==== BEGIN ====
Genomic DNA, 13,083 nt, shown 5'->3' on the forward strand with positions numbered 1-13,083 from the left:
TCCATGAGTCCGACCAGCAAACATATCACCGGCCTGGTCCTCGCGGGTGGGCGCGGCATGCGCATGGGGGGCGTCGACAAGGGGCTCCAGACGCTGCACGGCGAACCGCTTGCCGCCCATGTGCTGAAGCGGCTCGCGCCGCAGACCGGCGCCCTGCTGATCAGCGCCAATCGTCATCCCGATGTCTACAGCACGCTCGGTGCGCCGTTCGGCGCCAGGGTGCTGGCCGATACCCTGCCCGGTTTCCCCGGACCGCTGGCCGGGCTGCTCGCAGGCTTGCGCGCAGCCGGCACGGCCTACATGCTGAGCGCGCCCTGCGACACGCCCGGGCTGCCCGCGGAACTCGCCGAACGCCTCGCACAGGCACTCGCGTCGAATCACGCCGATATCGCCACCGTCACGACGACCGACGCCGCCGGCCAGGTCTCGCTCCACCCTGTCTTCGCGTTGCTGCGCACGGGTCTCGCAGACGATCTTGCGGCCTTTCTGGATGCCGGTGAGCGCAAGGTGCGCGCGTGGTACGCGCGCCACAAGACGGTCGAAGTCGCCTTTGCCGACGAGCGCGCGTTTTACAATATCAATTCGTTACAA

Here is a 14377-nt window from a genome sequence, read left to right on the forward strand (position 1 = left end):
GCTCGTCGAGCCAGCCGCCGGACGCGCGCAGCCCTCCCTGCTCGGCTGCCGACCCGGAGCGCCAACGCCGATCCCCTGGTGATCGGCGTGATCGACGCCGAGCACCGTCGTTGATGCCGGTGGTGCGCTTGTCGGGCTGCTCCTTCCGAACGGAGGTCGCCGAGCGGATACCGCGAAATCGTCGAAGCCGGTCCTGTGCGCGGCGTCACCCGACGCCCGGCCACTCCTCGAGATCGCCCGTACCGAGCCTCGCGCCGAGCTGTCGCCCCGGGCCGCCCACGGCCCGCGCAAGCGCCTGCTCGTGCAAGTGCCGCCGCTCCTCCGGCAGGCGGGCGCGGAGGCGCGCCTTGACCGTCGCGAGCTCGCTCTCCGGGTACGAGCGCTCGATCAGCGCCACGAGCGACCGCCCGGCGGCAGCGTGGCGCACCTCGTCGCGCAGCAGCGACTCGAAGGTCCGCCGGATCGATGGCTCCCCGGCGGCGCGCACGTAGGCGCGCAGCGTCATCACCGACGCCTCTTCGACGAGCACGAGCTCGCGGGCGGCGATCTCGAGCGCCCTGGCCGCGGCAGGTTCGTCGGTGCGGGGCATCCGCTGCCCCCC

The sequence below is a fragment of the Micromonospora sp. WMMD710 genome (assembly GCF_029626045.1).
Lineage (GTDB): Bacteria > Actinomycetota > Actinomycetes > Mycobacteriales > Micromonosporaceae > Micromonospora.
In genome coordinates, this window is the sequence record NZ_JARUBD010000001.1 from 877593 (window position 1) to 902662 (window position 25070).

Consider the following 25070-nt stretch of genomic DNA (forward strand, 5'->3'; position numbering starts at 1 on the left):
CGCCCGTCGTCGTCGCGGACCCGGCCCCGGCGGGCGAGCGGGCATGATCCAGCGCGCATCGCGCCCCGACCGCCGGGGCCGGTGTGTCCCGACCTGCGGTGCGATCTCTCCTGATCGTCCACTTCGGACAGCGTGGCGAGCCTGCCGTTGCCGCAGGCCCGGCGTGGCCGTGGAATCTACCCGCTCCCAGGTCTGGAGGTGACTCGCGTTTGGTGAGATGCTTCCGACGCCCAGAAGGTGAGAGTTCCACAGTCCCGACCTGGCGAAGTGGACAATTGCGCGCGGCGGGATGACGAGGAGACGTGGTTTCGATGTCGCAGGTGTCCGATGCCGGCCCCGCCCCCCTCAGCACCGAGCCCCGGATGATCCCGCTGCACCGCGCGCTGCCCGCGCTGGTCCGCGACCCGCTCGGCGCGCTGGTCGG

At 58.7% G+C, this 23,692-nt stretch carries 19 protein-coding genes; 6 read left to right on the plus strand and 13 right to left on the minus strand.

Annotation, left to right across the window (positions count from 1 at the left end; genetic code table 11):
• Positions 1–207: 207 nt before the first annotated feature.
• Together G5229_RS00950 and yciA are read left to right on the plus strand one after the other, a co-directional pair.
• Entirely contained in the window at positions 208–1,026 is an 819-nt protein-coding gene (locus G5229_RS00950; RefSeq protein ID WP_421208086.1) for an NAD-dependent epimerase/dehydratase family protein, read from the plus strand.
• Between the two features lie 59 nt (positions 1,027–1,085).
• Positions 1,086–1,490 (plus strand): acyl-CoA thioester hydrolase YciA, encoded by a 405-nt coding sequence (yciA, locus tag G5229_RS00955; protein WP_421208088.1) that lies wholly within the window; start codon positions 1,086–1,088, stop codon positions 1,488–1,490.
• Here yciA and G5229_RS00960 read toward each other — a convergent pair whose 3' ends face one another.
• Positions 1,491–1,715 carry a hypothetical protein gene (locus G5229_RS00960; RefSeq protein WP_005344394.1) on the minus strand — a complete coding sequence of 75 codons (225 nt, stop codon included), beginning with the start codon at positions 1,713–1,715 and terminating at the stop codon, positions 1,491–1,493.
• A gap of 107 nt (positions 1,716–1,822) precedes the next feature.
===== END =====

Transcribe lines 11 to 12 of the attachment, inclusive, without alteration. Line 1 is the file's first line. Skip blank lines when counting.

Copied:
Annotation, left to right across the window (positions count from 1 at the left end; genetic code table 11):
• Positions 1–207: 207 nt before the first annotated feature.